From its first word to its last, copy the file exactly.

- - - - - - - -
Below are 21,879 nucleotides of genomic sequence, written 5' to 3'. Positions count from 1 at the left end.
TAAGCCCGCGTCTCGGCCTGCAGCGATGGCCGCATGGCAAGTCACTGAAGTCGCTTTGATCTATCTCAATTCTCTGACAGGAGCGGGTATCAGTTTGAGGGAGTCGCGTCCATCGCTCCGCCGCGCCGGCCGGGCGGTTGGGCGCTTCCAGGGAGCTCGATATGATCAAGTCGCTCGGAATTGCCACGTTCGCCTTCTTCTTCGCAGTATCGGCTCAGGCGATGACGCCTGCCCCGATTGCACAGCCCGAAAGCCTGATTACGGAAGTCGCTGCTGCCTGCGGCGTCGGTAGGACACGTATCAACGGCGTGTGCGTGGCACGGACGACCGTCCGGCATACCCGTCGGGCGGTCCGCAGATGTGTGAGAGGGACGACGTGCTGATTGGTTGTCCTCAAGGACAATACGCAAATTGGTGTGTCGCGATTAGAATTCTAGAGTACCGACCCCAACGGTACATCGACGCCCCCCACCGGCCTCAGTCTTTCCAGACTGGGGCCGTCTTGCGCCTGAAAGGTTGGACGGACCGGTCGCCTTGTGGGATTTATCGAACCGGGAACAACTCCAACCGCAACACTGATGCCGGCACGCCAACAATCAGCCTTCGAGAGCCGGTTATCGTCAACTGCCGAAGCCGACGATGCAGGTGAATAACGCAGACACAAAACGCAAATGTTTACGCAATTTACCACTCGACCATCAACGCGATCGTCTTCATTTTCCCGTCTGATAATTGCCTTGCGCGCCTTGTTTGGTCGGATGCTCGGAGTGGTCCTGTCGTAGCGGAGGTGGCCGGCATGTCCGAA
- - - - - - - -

Below are 21,879 nucleotides of genomic sequence, written 5' to 3'. Positions count from 1 at the left end.
TAAGCCCGCGTCTCGGCCTGCAGCGATGGCCGCATGGCAAGTCACTGAAGTCGCTTTGATCTATCTCAATTCTCTGACAGGAGCGGGTATCAGTTTGAGGGAGTCGCGTCCATCGCTCCGCCGCGCCGGCCGGGCGGTTGGGCGCTTCCAGGGAGCTCGATATGATCAAGTCGCTCGGAATTGCCACGTTCGCCTTCTTCTTCGCAGTATCGGCTCAGGCGATGACGCCTGCCCCGATTGCACAGCCCGAAAGCCTGATTACGGAAGTCGCTGCTGCCTGCGGCGTCGGTAGGACACGTATCAACGGCGTGTGCGTGGCACGGACGACCGTCCGGCATACCCGTCGGGCGGTCCGCAGATGTGTGAGAGGGACGACGTGCTGATTGGTTGTCCTCAAGGACAATACGCAAATTGGTGTGTCGCGATTAGAATTCTAGAGTACCGACCCCAACGGTACATCGACGCCCCCCACCGGCCTCAGTCTTTCCAGACTGGGGCCGTCTTGCGCCTGAAAGGTTGGACGGACCGGTCGCCTTGTGGGATTTATCGAACCGGGAACAACTCCAACCGCAACACTGATGCCGGCACGCCAACAATCAGCCTTCGAGAGCCGGTTATCGTCAACTGCCGAAGCCGACGATGCAGGTGAATAACGCAGACACAAAACGCAAATGTTTACGCAATTTACCACTCGACCATCAACGCGATCGTCTTCATTTTCCCGTCTGATAATTGCCTTGCGCGCCTTGTTTGGTCGGATGCTCGGAGTGGTCCTGTCGTAGCGGAGGTGGCCGGCATGTCCGAA